While this review won’t contain spoilers for Lady Midnight, it will contain minor spoilers for the entire Mortal Instruments and Infernal Devices series. Continue reading at your own risk, but I highly recommend you read those first, along with Tales of Shadowhunter Academy before you come back and read my thoughts on this book.
In a kingdom by the sea…
In a secret world where half-angel warriors are sworn to fight demons, parabatai is a sacred word.
A parabatai is your partner in battle. A parabatai is your best friend. Parabatai can be everything to each other—but they can never fall in love.
Emma Carstairs is a warrior, a Shadowhunter, and the best in her generation. She lives for battle. Shoulder to shoulder with her parabatai, Julian Blackthorn, she patrols the streets of Los Angeles, where vampires party on the Sunset Strip, and faeries—the most powerful of supernatural creatures—teeter on the edge of open war with Shadowhunters. When the bodies of humans and faeries turn up murdered in the same way Emma’s parents were when she was a child, an uneasy alliance is formed. This is Emma’s chance for revenge—and Julian’s chance to get back his brother Mark, who is being held prisoner by the faerie Courts. All Emma, Mark, and Julian have to do is solve the murders within two weeks…and before the murderer targets them.
Their search takes Emma from sea caves full of sorcery to a dark lottery where death is dispensed. And each clue she unravels uncovers more secrets. What has Julian been hiding from her all these years? Why does Shadowhunter Law forbid parabatai to fall in love? Who really killed her parents—and can she bear to know the truth?
The darkly magical world of Shadowhunters has captured the imaginations of millions of readers across the globe. Join the adventure in Lady Midnight, the long-awaited first volume of a new trilogy from Cassandra Clare.
“The law is annoying, but it is also flexible” – probably one of the greatest literary quotes ever.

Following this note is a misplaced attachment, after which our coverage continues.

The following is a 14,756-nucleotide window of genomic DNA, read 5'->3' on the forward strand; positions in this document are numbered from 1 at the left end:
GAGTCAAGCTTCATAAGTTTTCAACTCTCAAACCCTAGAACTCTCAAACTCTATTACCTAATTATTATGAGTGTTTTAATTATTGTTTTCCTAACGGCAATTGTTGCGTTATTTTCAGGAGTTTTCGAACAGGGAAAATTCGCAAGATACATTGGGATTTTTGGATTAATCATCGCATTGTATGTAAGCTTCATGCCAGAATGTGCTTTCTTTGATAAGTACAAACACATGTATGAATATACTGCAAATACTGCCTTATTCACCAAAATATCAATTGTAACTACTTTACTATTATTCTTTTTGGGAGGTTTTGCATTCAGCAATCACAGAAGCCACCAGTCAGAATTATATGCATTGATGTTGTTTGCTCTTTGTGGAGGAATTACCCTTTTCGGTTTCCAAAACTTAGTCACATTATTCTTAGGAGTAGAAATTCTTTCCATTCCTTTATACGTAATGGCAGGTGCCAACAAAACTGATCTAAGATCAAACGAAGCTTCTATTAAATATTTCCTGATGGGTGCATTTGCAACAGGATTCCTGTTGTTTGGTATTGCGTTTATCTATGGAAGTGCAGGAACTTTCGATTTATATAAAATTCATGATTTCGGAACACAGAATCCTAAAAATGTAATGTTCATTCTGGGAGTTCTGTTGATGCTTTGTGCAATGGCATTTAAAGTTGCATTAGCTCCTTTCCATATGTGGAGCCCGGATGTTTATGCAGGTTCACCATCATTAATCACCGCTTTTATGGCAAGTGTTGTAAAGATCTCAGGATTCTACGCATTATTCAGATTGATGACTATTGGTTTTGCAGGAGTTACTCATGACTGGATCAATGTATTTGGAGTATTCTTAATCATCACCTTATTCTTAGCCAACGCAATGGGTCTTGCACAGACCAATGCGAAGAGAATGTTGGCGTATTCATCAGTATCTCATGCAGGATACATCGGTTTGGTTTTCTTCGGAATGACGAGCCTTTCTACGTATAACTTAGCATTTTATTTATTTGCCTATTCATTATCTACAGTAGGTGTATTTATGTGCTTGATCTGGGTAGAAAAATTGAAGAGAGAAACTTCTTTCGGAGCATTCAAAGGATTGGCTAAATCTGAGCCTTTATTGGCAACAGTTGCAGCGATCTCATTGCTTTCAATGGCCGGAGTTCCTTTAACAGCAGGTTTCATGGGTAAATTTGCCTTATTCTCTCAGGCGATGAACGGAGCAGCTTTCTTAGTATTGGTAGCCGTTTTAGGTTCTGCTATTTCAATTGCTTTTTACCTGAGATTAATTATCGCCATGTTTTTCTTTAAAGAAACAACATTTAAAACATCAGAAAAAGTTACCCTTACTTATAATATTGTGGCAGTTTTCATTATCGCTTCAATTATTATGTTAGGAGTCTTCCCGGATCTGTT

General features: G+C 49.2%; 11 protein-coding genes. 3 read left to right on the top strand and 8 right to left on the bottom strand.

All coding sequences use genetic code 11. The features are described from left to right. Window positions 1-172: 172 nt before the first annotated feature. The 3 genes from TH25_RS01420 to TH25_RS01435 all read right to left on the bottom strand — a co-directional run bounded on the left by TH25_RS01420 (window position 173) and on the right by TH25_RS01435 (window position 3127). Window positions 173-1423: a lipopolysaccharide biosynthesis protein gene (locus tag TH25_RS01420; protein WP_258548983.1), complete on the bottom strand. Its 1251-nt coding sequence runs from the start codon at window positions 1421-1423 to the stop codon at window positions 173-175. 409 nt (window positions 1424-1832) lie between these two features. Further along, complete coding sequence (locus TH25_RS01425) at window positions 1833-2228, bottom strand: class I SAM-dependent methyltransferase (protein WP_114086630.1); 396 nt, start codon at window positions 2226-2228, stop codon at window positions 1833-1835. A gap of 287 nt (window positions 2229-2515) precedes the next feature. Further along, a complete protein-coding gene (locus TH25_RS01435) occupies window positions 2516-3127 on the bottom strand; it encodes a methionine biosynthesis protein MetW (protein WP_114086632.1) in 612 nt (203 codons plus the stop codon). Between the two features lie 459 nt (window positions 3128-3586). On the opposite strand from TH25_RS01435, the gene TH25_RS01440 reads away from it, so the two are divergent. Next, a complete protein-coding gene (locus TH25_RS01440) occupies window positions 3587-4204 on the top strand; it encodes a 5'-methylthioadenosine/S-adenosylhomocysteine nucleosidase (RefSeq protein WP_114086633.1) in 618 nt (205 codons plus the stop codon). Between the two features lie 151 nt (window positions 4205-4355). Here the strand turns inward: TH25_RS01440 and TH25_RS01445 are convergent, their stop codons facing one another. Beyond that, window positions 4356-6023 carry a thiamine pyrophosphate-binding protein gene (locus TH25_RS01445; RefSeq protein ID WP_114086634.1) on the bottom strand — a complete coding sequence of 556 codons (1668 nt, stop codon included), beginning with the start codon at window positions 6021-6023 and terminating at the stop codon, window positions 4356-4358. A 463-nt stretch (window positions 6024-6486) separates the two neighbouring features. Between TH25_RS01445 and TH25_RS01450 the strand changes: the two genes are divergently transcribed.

Once again, I’m blown away at how wonderful the world of Shadowhunters that Cassandra Clare has created is. Even with a new set of characters, a new setting, a new complication, it’s still so great to read, and if anything, I think the quality of the writing and the amount of detail in worldbuilding, character and plot development have increased an exponential amount.
Firstly, the characters. We were introduced to the Blackthorn family during City of Heavenly Fire and the backstory of their complications that they are facing in LA during the events of this book. Emma is this strong, badass female character who is supposedly like the ‘next Jace Herondale’. She also has a sweet and caring side which is displayed when she is affectionately looking after the Blackthorn kids and also in her interactions with Christina, a visiting Shadowhunter from Mexico. Emma is a really great protagonist but she also has conflicting feelings towards her best friend and parabatai, Julian Blackthorn.
Julian is a character whom I admire because he brought up four other children who were younger than him, despite being only seventeen in this book. He is very mature, and this is probably due to the fact that he is the adult figure the other Blackthorns look up to and respect. His relationship with Emma is fun but also intensely frustrating for reasons I won’t name because of spoilers, but I can say that it does have something to do with the parabatai bond.
My favourite character however, was Mark Blackthorn. He is such a fascinating character – his time in the Wild Hunt has transformed this guy into someone who is utterly unfamiliar with the mundane world that the Shadowhunters live in. He speaks nonsense (in a good way) and despite providing comedic relief, is also an intensely passionate character who cares fiercely for the ones he loves.
The overall plot was amazing. In expected Cassandra Clare fashion, there were plot twists that I honestly should’ve seen coming but didn’t. Although not necesscary, I think it’s better to read Tales of Shadowhunter Academy before Lady Midnight as there are numerous references to the novellas throughout the course of the book. That being said, it’s not necesscary, but it does provide greater depth of understanding in the book. There’s investigations of murders which gives the feeling of reading crime, in a good way, along with the different story arcs concerning the different characters and problems that the Shadowhunters have to overcome.
The worldbuilding was also wonderful. We get to explore the Shadowhunter world of Los Angeles in all it’s glory and fashion, which is quite different from the worlds of the New York and London Institute. I think it’s fun to see what different institutes do in different regions of the world. There’s so many elements and details that differ from the worlds that we know of in New York and London, like the geography of the area and the specific references to real places in LA.
We also get to find out what our favourite characters from the Mortal Instruments are up to in their adult lives, which was probably one of the highlights of the entire book (for me at least). In the print edition, there’s a short story that is written from Clary’s point of view which was also amazing, and fun to read.
Overall, I think this is a great start to a new series and I don’t think I can wait another year for the next book to come out!